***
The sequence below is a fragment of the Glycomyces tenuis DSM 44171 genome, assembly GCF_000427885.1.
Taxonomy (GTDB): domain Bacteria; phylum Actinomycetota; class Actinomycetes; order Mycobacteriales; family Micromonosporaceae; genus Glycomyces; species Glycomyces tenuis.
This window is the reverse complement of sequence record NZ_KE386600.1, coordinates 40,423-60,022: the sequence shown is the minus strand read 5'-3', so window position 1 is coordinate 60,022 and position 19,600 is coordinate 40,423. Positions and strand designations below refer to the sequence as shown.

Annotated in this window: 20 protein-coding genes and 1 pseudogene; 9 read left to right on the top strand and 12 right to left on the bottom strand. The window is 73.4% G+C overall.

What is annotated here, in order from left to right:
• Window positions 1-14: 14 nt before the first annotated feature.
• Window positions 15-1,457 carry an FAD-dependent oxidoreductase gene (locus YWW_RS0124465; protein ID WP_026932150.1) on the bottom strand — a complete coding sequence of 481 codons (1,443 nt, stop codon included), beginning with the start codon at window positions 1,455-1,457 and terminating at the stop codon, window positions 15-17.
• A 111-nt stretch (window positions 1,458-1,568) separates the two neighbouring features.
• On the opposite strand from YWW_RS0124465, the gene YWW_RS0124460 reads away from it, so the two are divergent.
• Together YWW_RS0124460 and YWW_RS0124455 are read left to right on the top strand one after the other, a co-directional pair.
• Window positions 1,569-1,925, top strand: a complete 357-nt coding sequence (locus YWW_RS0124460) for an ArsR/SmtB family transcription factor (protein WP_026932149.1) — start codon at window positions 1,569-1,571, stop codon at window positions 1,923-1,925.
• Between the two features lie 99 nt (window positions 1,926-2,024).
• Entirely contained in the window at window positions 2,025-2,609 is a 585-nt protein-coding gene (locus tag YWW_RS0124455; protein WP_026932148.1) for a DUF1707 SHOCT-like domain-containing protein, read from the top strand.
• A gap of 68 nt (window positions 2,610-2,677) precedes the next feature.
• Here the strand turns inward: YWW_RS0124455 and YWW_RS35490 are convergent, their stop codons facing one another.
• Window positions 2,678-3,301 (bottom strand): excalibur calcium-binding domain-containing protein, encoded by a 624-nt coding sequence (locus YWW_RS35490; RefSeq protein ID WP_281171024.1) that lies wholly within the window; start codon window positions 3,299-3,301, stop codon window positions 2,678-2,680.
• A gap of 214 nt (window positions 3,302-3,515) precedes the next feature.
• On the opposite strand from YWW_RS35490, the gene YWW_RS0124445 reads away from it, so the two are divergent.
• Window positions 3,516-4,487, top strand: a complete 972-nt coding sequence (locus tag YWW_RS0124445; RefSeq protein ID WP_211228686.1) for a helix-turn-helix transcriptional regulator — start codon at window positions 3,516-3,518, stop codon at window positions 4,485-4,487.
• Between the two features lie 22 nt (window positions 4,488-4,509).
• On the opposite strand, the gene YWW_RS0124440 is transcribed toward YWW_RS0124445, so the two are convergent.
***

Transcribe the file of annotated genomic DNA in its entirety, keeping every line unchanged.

The sequence below is a fragment of the Glycomyces tenuis DSM 44171 genome, assembly GCF_000427885.1.
Taxonomy (GTDB): domain Bacteria; phylum Actinomycetota; class Actinomycetes; order Mycobacteriales; family Micromonosporaceae; genus Glycomyces; species Glycomyces tenuis.
This window is the reverse complement of sequence record NZ_KE386600.1, coordinates 40,423-60,022: the sequence shown is the minus strand read 5'-3', so window position 1 is coordinate 60,022 and position 19,600 is coordinate 40,423. Positions and strand designations below refer to the sequence as shown.

Annotated in this window: 20 protein-coding genes and 1 pseudogene; 9 read left to right on the top strand and 12 right to left on the bottom strand. The window is 73.4% G+C overall.

What is annotated here, in order from left to right:
• Window positions 1-14: 14 nt before the first annotated feature.
• Window positions 15-1,457 carry an FAD-dependent oxidoreductase gene (locus YWW_RS0124465; protein ID WP_026932150.1) on the bottom strand — a complete coding sequence of 481 codons (1,443 nt, stop codon included), beginning with the start codon at window positions 1,455-1,457 and terminating at the stop codon, window positions 15-17.
• A 111-nt stretch (window positions 1,458-1,568) separates the two neighbouring features.
• On the opposite strand from YWW_RS0124465, the gene YWW_RS0124460 reads away from it, so the two are divergent.
• Together YWW_RS0124460 and YWW_RS0124455 are read left to right on the top strand one after the other, a co-directional pair.
• Window positions 1,569-1,925, top strand: a complete 357-nt coding sequence (locus YWW_RS0124460) for an ArsR/SmtB family transcription factor (protein WP_026932149.1) — start codon at window positions 1,569-1,571, stop codon at window positions 1,923-1,925.
• Between the two features lie 99 nt (window positions 1,926-2,024).
• Entirely contained in the window at window positions 2,025-2,609 is a 585-nt protein-coding gene (locus tag YWW_RS0124455; protein WP_026932148.1) for a DUF1707 SHOCT-like domain-containing protein, read from the top strand.
• A gap of 68 nt (window positions 2,610-2,677) precedes the next feature.
• Here the strand turns inward: YWW_RS0124455 and YWW_RS35490 are convergent, their stop codons facing one another.
• Window positions 2,678-3,301 (bottom strand): excalibur calcium-binding domain-containing protein, encoded by a 624-nt coding sequence (locus YWW_RS35490; RefSeq protein ID WP_281171024.1) that lies wholly within the window; start codon window positions 3,299-3,301, stop codon window positions 2,678-2,680.
• A gap of 214 nt (window positions 3,302-3,515) precedes the next feature.
• On the opposite strand from YWW_RS35490, the gene YWW_RS0124445 reads away from it, so the two are divergent.
• Window positions 3,516-4,487, top strand: a complete 972-nt coding sequence (locus tag YWW_RS0124445; RefSeq protein ID WP_211228686.1) for a helix-turn-helix transcriptional regulator — start codon at window positions 3,516-3,518, stop codon at window positions 4,485-4,487.
• Between the two features lie 22 nt (window positions 4,488-4,509).
• On the opposite strand, the gene YWW_RS0124440 is transcribed toward YWW_RS0124445, so the two are convergent.